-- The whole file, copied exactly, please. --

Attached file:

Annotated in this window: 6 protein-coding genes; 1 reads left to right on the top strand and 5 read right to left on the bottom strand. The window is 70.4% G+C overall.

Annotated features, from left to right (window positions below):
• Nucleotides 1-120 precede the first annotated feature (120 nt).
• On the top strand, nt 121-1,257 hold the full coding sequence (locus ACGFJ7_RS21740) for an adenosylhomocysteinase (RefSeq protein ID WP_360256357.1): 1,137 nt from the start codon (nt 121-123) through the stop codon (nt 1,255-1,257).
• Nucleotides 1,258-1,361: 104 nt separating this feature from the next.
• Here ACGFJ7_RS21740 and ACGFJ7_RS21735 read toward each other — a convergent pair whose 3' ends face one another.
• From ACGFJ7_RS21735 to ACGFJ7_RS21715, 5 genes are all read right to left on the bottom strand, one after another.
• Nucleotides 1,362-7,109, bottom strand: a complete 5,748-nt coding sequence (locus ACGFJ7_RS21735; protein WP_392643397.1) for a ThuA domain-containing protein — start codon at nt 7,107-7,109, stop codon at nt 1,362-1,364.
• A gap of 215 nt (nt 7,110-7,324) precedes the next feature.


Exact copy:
Annotated in this window: 6 protein-coding genes; 1 reads left to right on the top strand and 5 read right to left on the bottom strand. The window is 70.4% G+C overall.

Annotated features, from left to right (window positions below):
• Nucleotides 1-120 precede the first annotated feature (120 nt).
• On the top strand, nt 121-1,257 hold the full coding sequence (locus ACGFJ7_RS21740) for an adenosylhomocysteinase (RefSeq protein ID WP_360256357.1): 1,137 nt from the start codon (nt 121-123) through the stop codon (nt 1,255-1,257).
• Nucleotides 1,258-1,361: 104 nt separating this feature from the next.
• Here ACGFJ7_RS21740 and ACGFJ7_RS21735 read toward each other — a convergent pair whose 3' ends face one another.
• From ACGFJ7_RS21735 to ACGFJ7_RS21715, 5 genes are all read right to left on the bottom strand, one after another.
• Nucleotides 1,362-7,109, bottom strand: a complete 5,748-nt coding sequence (locus ACGFJ7_RS21735; protein WP_392643397.1) for a ThuA domain-containing protein — start codon at nt 7,107-7,109, stop codon at nt 1,362-1,364.
• A gap of 215 nt (nt 7,110-7,324) precedes the next feature.